The Covid-19 pandemic has dealt a severe blow to more than public health; global trade, particularly the global value chain (GVC) system, has also suffered. The global economy has experienced significant shock, given the closing of international borders, travel restrictions, and nationwide lockdowns. The rate of spread of the contagion has become proportional to the impact on the globalized economy, resulting from the disruption of the global demand-supply chain.
In assessing the economic risks of the pandemic, the OECD June Report suggested that annual global GDP could decline by as much as 7.6% in 2020, depending on recurrences of the virus, with added negative growth in the first quarter of 2021. Foreign direct investment, as suggested by the United Nations Conference on Trade and Development, will witness a 5-15% shrink, as compared to the earlier forecasted marginal growth for 2020–2021.
This raises alarm, given China’s position as the epicenter of the pandemic and its centrality to the GVC. Such concern is seen in countries looking toward alternative markets. Dependency on a foreign supplier, in this case China, has become a national security concern for some countries; this stems from the heightened risk of sustaining domestic markets, compounded by a weakened global economy. In the process of finding alternatives, the key concern remains: not just any country can replace China as the “world’s factory.”
Still, the Sino-US trade war hastened a trend toward diversification. The shift of Japanese companies’ production units, like Ricoh, Sony, and Asics Corporation, away from China in order to escape US trade tariffs, evidence this trend. For instance, Ricoh shifted production to Thailand, while Nike shifted its base to Vietnam and Thailand. Apple, which mainly assembles its iPhones in China, is gradually shifting its manufacturing units to other countries, beginning with establishing a manufacturing base in collaboration with Foxconn in India.
The pandemic has accelerated the diversification process. It is important to note that, prior to the pandemic, such shifts were aimed at moving smaller units across Southeast Asia to reduce overdependence, and not completely move away from China. However, Covid-19 acted as catalyst, causing countries to contemplate a total shift in production units from China. For instance, Japan has set aside $220 billion yen ($2.08 billion) for companies in high value-added manufacturing to bring their production bases back to Japan, and another 23.5 billion yen to shift their production lines to other countries. European Union members also plan to cut dependence on Chinese suppliers. Additionally, concerns regarding increasing labor costs and a work force shortage have factored into the “exit China” plan. With the advent of the “China blame game” over the virus, such a withdrawal plan can also be seen as a way of “making China pay” over its handling of the virus.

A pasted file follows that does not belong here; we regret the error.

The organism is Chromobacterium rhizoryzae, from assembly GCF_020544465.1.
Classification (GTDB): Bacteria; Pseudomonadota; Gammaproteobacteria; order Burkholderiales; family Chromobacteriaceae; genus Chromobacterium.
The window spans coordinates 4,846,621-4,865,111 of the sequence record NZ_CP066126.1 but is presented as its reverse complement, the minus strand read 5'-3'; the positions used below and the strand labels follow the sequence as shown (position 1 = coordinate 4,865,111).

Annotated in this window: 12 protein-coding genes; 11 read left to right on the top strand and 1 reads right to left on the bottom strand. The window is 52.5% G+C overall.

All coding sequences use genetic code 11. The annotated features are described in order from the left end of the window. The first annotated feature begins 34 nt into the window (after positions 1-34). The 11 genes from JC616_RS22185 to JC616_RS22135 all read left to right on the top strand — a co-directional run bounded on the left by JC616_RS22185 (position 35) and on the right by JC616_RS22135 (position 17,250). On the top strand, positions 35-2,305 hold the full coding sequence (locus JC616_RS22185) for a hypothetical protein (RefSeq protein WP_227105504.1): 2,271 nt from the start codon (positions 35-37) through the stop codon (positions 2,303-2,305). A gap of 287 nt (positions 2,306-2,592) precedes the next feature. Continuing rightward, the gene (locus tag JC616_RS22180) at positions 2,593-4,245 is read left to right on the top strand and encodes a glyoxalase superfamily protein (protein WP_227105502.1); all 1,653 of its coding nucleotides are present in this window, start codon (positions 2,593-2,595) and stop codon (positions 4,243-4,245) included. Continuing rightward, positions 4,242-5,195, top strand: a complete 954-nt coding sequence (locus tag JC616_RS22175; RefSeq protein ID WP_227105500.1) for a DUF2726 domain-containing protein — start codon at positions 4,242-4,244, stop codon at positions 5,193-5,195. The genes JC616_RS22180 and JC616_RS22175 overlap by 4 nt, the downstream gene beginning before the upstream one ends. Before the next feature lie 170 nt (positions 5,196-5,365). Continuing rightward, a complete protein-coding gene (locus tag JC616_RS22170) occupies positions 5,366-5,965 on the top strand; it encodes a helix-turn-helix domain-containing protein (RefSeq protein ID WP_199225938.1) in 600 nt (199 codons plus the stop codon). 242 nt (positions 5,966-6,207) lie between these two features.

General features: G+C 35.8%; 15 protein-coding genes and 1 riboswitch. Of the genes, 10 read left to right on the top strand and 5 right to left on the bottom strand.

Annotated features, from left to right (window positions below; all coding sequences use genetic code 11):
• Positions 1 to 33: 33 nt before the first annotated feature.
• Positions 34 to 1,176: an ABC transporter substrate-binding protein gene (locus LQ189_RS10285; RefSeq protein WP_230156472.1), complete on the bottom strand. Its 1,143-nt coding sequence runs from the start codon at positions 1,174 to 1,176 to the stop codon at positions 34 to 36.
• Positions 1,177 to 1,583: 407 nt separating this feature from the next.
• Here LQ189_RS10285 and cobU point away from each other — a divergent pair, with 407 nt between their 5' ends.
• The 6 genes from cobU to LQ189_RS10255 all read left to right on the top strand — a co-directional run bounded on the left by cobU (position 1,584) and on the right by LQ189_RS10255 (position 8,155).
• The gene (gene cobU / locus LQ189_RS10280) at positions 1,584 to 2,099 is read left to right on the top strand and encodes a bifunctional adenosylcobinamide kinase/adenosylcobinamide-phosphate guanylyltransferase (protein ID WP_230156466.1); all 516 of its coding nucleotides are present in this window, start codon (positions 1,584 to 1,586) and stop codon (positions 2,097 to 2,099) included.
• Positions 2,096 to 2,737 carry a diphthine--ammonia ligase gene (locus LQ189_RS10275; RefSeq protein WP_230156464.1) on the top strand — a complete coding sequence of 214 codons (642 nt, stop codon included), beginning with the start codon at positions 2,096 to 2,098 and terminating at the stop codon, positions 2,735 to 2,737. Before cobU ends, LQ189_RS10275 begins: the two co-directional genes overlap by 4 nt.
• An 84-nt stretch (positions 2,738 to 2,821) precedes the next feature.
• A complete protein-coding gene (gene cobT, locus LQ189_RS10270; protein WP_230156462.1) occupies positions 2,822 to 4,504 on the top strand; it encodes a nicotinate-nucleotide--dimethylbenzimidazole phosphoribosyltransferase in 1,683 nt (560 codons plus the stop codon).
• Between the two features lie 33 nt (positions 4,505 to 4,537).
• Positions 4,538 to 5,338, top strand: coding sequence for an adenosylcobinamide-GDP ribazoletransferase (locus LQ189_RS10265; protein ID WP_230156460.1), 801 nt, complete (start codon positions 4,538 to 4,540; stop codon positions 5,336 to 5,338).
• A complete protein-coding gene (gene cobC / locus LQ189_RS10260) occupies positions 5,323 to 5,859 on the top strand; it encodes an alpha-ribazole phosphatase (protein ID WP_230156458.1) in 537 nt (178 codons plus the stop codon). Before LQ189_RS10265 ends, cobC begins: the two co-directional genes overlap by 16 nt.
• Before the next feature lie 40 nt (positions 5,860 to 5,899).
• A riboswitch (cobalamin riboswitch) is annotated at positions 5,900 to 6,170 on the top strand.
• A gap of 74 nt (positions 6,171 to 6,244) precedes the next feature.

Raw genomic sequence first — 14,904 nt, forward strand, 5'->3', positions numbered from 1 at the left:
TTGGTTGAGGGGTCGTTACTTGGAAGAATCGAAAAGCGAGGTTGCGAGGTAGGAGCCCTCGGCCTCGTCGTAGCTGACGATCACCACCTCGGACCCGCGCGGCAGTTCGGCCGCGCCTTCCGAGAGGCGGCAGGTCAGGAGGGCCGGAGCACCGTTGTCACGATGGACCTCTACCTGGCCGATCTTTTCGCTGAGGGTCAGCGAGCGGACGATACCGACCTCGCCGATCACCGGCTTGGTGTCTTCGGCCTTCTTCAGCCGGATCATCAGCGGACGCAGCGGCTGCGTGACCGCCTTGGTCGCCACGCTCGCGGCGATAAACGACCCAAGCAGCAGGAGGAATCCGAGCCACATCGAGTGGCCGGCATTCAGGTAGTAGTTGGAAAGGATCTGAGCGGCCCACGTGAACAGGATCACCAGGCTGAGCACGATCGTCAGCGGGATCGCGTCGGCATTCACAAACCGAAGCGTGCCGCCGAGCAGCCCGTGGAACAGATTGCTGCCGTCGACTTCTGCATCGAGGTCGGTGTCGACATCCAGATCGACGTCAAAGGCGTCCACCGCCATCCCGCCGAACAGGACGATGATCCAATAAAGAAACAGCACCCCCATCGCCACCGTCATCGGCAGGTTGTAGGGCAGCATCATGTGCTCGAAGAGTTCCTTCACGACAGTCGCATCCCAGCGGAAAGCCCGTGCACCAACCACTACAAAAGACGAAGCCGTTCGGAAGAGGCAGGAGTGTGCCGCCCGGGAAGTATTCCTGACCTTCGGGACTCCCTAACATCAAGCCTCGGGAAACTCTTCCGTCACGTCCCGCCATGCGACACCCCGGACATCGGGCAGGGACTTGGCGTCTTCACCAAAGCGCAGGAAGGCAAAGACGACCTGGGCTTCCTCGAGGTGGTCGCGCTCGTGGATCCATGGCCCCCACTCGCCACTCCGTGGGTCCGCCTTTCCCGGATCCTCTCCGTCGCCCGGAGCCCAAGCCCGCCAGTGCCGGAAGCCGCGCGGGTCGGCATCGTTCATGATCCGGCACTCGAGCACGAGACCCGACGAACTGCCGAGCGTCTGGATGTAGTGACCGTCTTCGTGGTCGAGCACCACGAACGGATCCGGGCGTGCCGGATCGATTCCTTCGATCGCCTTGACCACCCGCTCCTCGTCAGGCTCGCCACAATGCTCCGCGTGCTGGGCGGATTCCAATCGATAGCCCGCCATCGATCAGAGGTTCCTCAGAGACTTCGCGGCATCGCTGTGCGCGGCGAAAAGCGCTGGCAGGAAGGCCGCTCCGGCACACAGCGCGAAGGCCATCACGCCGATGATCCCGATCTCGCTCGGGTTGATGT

Against the twin crises of Sino-US tensions and Covid-19, finding an alternative to the Chinese supply chain has become a core concern for sustaining the GVC. Behind this concern is the significant impact on global trade ties and international investment infrastructure brought about by moving resources out of the world’s second-largest economy to diversify supply chains. For China, retaining its position as the “world’s factory” has become an issue of concern and prestige.
Amid this, we see the rise of new markets in other Asian nations with low-cost labor. The key beneficiaries are most likely to be Thailand, Bangladesh, Vietnam, India, Taiwan, Cambodia, and the Philippines. For instance, Japanese brands, such as Nintendo, Sharp, and Kyocera plan to shift production from China to Vietnam, and Korean tech giant Samsung closed operations in China and relocated manufacturing units to Vietnam and India. However, uncertainty remains regarding the capacity and capability of these countries to seamlessly replace China in the global supply chain network. Even if one or many can come together to do so, those businesses cannot know or forecast which country or countries will manufacture certain products or become a potential production hub, creating stress for the economy. In addition, relocation anxiety and heightened costs in making these changes will bring about the undercurrents of strangled investment and uncertainty for the existing rules-based trading system.
A production retreat from China will come with costs—both symbolic and substantive. “Made in China” was a lucrative option for most investors, because of China’s strong business ecosystem, lack of regulatory compliance, low taxes and duties, and competitive currency practices, with the enormous Chinese market as a bonus. Alternative countries might fail to provide this entire package.
In this scenario, as countries seek to push the exit button from China, it will be tough for any country to match, at least initially, the high standard already set by China as a manufacturing hub. This will invariably make the exodus from China not just cost-intensive, but also heavily weight competence in comparison with China’s manufacturing skillset.
Thanks to Covid-19, China’s position as the world’s factory has become vulnerable; a predicament shielded somewhat by the need to discover suitable alternatives.
Dr. Amrita Jash (email@example.com) is Research Fellow at the Centre for Land Warfare Studies (CLAWS), New Delhi-India. She has been a Visiting Fellow at the Department of Politics and International Studies (POLIS), University of Cambridge.
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